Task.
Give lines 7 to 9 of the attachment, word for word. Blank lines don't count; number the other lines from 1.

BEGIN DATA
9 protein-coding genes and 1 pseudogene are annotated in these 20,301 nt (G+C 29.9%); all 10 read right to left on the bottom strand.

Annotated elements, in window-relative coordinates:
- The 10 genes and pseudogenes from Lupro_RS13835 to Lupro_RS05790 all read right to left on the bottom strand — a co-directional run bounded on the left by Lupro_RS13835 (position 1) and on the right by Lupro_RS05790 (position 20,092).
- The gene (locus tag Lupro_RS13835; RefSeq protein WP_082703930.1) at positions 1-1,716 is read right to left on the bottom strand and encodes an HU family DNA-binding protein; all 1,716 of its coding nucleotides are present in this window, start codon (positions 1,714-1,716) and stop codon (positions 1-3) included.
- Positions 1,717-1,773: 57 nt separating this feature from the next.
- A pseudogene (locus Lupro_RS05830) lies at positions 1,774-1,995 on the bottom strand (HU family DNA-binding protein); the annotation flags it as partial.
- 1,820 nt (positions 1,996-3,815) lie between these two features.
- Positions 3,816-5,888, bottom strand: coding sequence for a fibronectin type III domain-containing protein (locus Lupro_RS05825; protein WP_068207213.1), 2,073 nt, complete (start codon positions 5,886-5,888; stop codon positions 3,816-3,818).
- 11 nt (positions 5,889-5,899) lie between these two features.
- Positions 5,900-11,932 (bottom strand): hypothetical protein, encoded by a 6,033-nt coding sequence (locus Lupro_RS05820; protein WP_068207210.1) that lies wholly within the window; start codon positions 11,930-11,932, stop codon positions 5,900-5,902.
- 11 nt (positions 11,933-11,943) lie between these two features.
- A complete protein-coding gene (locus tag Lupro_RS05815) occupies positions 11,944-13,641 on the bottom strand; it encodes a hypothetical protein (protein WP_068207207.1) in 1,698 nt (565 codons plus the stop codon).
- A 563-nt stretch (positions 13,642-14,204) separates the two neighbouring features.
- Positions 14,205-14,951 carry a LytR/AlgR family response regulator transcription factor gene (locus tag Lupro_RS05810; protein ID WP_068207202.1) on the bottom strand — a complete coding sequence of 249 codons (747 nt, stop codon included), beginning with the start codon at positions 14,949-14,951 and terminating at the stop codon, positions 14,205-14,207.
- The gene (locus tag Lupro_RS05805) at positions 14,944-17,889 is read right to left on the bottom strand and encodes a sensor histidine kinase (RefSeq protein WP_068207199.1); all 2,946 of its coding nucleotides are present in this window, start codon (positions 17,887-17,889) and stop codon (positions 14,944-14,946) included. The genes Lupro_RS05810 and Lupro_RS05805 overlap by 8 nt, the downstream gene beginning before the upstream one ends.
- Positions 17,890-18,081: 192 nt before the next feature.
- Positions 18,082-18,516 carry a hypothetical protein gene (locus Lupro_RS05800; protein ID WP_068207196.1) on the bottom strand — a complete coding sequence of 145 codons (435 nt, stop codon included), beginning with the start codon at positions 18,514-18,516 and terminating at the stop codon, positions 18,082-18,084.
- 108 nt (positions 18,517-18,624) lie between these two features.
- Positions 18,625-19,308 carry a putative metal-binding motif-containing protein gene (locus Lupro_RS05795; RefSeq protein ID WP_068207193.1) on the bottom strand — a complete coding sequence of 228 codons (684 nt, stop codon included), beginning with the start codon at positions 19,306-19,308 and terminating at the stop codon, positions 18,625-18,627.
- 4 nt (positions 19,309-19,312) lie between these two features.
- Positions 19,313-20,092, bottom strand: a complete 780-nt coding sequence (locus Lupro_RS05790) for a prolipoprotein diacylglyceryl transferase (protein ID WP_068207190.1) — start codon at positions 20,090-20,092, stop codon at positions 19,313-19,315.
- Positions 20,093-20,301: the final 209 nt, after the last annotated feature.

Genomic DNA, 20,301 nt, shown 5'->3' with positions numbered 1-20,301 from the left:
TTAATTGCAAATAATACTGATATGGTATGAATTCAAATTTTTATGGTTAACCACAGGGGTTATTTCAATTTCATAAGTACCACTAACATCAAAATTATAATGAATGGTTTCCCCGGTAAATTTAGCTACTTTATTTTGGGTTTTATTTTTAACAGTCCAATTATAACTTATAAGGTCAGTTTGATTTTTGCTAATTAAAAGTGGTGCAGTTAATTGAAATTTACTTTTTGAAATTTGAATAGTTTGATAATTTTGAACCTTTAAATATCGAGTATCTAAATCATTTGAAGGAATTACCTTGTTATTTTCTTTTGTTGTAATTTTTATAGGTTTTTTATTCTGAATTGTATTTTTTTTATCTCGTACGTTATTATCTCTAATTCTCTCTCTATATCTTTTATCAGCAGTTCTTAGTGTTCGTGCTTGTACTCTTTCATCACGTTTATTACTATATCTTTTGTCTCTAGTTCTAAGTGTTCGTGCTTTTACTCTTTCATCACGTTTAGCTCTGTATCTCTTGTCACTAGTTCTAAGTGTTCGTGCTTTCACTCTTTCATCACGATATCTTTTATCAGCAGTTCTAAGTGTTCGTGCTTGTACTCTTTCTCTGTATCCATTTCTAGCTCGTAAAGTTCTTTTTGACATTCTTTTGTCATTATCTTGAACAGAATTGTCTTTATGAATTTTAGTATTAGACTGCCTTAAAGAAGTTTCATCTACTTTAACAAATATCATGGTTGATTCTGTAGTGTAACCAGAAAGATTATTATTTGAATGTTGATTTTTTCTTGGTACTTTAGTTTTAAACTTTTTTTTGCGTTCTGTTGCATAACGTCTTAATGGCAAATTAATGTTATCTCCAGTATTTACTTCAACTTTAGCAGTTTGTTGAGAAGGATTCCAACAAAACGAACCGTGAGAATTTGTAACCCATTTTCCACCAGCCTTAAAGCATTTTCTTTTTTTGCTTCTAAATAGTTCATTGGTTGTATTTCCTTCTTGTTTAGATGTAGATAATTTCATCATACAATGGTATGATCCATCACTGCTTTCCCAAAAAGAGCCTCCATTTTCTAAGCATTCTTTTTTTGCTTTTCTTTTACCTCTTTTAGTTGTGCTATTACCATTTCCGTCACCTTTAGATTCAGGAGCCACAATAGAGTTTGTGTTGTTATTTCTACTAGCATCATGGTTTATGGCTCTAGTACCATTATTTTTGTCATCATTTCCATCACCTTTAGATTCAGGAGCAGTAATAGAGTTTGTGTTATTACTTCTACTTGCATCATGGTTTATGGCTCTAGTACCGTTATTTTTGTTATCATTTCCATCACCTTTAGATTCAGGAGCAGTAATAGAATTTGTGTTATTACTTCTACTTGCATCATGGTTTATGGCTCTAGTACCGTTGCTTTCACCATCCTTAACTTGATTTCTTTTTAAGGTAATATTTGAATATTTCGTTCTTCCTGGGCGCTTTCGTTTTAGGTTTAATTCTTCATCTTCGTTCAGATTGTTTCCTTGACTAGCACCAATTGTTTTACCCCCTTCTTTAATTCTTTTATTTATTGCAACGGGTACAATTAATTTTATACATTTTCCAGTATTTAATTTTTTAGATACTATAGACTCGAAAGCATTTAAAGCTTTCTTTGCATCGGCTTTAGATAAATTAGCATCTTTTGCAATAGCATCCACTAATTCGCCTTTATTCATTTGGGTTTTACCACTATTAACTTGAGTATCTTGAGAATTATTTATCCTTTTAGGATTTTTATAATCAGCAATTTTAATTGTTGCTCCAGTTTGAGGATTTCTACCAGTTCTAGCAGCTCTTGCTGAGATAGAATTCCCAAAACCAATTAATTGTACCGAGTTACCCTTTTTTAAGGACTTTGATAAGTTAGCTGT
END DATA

- 1,820 nt (positions 1,996-3,815) lie between these two features.
- Positions 3,816-5,888, bottom strand: coding sequence for a fibronectin type III domain-containing protein (locus Lupro_RS05825; protein WP_068207213.1), 2,073 nt, complete (start codon positions 5,886-5,888; stop codon positions 3,816-3,818).
- 11 nt (positions 5,889-5,899) lie between these two features.